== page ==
About two hours southwest of Chicago, along the Illinois River, is Starved Rock State Park. The canyons and sandstone bluffs mark an area that is not typical of the state. Outside the Chicago area, Illinois is known more for corn and soybean fields than anything else. When I took a trip through Illinois to St. Louis with another friend, he remarked that there was nothing remarkable about Illinois. In fact, it was the flattest land he had ever seen. Obviously, we had not gone to Starved Rock.
Interstate highways will take you most of the way, before narrow scenic roads take you the rest of your journey. After stopping at the visitor’s center for refreshment, we headed out to find the trail map to decide on our route. Since one of the sites my companion wished to see was a long walk and we were right at the Starved Rock, we decided to go for the long climb to the top.
Prior to human habitation, the floods of melting glaciers had carved out these canyons and created the beauty that stands today. By the late 1600’s the French had established a fort atop the large sandstone “Rock” that overlooks the river. Eventually they left.
Legend has it that in 1769 the Illiniwek Indians or Illini, pursued by two other ethnic groups, took refuge atop this same sandstone butte. They were under siege by the tribes below and eventually starved to death, hence the name Starved Rock. The University of Illinois teams are known as the Fighting Illini, although it seems the actual Illini chose not to fight. The school mascot is Chief Illiniwek, but that is clearly another story for another time.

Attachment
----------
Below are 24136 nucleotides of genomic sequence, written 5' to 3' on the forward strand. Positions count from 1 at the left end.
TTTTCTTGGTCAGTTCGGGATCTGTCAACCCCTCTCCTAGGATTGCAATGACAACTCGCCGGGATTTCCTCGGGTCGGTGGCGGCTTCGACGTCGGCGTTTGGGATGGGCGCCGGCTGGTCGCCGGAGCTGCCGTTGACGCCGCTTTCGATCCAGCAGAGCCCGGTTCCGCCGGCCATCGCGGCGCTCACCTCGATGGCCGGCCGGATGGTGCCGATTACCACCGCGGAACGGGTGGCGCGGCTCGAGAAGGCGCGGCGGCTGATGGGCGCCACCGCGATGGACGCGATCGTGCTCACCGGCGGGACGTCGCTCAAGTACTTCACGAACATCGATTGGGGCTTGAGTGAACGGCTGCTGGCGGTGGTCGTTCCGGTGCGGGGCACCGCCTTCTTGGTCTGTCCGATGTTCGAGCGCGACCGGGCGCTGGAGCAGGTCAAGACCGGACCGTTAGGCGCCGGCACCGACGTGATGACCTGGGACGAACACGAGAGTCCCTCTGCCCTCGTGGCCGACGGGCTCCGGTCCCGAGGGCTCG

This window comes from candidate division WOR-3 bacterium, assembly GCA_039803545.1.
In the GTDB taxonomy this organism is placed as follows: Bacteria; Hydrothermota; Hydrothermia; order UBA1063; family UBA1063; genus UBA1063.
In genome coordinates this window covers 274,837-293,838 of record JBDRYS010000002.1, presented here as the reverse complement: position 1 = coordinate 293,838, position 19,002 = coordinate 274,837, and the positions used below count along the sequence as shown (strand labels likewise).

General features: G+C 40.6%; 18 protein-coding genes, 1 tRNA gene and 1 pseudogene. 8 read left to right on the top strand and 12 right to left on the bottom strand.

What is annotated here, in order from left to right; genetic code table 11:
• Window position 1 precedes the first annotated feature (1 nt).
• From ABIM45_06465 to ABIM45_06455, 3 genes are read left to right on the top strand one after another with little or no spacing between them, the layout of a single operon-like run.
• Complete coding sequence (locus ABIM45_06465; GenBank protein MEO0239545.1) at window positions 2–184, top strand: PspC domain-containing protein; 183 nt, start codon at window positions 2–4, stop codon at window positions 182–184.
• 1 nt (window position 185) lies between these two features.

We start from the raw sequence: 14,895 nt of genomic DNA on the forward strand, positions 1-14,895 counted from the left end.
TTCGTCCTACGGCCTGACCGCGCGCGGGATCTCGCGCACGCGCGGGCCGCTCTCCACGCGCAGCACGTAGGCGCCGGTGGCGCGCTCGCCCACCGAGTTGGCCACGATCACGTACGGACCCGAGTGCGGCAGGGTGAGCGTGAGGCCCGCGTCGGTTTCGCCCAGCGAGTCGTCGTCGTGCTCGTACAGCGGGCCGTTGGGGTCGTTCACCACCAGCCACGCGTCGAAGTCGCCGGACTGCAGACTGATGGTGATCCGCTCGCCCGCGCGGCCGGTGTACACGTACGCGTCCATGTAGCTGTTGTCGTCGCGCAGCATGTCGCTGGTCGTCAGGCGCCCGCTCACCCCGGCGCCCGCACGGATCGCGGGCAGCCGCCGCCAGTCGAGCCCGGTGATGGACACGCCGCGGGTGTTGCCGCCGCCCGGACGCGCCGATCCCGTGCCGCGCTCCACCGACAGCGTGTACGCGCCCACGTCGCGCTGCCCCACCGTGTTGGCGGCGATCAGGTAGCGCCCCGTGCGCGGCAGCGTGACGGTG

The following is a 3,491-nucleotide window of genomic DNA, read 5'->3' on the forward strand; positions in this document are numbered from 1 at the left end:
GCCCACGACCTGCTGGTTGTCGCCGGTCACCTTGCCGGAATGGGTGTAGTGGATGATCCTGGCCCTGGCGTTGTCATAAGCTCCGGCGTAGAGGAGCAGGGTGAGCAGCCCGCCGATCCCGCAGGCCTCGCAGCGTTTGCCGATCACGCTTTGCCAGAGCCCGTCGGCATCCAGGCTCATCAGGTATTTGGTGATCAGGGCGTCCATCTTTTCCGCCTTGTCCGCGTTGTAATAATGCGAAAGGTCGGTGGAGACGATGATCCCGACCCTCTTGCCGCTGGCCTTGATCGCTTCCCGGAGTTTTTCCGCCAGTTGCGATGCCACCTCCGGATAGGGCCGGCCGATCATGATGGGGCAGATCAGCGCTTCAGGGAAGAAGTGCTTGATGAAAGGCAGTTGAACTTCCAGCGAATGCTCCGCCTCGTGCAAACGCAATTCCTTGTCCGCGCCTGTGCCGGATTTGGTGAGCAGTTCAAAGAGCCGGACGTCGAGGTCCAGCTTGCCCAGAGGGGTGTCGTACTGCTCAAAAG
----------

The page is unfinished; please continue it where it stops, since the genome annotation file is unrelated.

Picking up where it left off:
As we made our long climb to the top of the rock, we found an elderly couple seated on a bench a short way up the path. They doubted they would make it all the way. Much of the area was built over with a steep wooden stairway. This is not the sort of climb I would normally do either, but my friend was content to move at my pace, so I persisted.
The view at the top was worth the climb. High above the Illinois river, you can see up and down the waterway, a major tributary of the Mississippi. You can also see that there is no retreat. If the rock is surrounded, there is nowhere to go. You are too far from the river and too high up to even consider jumping.
The Illinois River lock and Dam at Starved Rock is one on eight along the massive Illinois river and is located 231 miles from the Mississippi River. The Illinois River provides a path from the Great Lakes at Lake Michigan to the Mississippi and down to the Gulf of Mexico. For city kids from the nation’s third largest city, it is an amazing view. It is also a historically important site to the State of Illinois where archaeological digs have taught us much about local history. The view, the canyons, the waterfalls, the hiking trails, the campgrounds, the large state park for picnics and fun have made Starved Rock one of the most popular tourist attractions in the state.